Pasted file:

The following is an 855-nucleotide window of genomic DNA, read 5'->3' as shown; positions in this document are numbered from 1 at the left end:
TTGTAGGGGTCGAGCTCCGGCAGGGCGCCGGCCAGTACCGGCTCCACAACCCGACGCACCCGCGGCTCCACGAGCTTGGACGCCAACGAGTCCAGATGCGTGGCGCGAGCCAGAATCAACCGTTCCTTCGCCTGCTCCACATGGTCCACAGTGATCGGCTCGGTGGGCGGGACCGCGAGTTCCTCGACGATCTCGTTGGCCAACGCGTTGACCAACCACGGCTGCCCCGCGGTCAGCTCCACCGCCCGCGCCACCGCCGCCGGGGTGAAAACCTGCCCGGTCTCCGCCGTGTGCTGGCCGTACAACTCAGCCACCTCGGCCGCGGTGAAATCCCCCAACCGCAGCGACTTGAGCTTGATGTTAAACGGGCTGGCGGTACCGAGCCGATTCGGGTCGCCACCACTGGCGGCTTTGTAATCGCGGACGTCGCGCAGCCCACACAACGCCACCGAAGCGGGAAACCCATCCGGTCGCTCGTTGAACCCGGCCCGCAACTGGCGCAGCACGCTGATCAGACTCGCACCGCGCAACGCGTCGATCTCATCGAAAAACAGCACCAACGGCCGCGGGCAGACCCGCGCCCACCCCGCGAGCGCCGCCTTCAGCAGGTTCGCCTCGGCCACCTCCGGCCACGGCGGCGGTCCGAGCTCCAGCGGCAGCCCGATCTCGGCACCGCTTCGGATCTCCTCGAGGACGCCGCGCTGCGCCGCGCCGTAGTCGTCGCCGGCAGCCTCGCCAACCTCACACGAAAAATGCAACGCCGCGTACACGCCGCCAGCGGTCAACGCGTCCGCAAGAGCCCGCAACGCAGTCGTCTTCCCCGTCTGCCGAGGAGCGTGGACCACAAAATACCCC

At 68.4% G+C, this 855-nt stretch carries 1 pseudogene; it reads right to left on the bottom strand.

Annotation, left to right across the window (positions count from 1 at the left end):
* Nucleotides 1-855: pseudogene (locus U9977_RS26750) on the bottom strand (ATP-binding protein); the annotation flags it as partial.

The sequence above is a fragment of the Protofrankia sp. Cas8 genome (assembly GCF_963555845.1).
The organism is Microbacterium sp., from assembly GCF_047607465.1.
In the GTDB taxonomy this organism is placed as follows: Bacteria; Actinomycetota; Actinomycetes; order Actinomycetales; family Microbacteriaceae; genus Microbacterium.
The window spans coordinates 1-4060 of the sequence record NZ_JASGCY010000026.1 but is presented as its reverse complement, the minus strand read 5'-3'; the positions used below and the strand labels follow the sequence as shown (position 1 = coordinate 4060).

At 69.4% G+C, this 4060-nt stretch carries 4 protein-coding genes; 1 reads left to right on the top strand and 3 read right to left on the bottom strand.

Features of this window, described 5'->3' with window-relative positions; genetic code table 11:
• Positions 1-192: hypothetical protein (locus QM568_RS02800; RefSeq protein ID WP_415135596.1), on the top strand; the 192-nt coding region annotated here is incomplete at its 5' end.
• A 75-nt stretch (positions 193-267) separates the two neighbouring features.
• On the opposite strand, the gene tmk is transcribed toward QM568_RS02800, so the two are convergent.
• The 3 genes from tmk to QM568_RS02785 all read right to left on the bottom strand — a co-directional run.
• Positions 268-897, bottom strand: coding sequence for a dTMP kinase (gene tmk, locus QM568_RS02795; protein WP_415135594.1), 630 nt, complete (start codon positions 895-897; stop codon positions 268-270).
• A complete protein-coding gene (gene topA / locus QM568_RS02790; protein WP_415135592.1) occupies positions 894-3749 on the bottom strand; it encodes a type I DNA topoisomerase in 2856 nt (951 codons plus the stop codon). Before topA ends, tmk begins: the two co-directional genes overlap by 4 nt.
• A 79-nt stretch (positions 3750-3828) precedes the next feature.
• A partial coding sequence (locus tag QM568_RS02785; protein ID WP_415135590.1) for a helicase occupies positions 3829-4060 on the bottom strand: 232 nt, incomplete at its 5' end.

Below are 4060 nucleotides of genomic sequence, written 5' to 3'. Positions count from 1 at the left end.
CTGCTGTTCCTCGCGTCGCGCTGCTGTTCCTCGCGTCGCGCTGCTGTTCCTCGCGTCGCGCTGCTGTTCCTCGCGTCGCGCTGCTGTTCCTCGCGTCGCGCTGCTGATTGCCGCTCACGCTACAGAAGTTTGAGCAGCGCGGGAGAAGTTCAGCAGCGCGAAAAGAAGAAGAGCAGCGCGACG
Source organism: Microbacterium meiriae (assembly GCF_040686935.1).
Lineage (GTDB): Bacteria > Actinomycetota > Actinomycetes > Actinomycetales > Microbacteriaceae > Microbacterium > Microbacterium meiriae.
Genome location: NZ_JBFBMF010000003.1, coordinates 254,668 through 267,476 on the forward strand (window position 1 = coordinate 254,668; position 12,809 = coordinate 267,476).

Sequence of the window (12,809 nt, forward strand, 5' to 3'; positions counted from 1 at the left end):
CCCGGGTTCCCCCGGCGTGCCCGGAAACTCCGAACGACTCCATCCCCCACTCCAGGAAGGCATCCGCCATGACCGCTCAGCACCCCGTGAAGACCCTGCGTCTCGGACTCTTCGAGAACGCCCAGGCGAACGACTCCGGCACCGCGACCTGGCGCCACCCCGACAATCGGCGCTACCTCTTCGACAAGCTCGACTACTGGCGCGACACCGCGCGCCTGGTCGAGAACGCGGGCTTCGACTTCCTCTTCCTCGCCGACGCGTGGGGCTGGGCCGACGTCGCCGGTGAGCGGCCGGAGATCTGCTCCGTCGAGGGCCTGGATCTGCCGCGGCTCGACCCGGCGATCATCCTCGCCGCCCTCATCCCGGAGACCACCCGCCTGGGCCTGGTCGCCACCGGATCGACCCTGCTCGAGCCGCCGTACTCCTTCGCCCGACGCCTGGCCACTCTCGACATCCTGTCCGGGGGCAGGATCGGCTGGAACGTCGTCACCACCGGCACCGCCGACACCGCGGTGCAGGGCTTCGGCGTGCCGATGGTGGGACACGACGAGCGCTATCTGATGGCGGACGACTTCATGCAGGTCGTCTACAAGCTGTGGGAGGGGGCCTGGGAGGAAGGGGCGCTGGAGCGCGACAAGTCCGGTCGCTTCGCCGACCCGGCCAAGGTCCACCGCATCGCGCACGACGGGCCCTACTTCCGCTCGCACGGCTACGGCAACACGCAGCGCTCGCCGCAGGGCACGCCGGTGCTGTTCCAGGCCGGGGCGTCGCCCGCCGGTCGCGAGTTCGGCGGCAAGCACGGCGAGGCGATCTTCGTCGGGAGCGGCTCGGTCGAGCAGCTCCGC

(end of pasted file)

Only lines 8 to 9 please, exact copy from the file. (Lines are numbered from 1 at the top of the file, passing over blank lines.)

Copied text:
In the GTDB taxonomy this organism is placed as follows: Bacteria; Actinomycetota; Actinomycetes; order Actinomycetales; family Microbacteriaceae; genus Microbacterium.
The window spans coordinates 1-4060 of the sequence record NZ_JASGCY010000026.1 but is presented as its reverse complement, the minus strand read 5'-3'; the positions used below and the strand labels follow the sequence as shown (position 1 = coordinate 4060).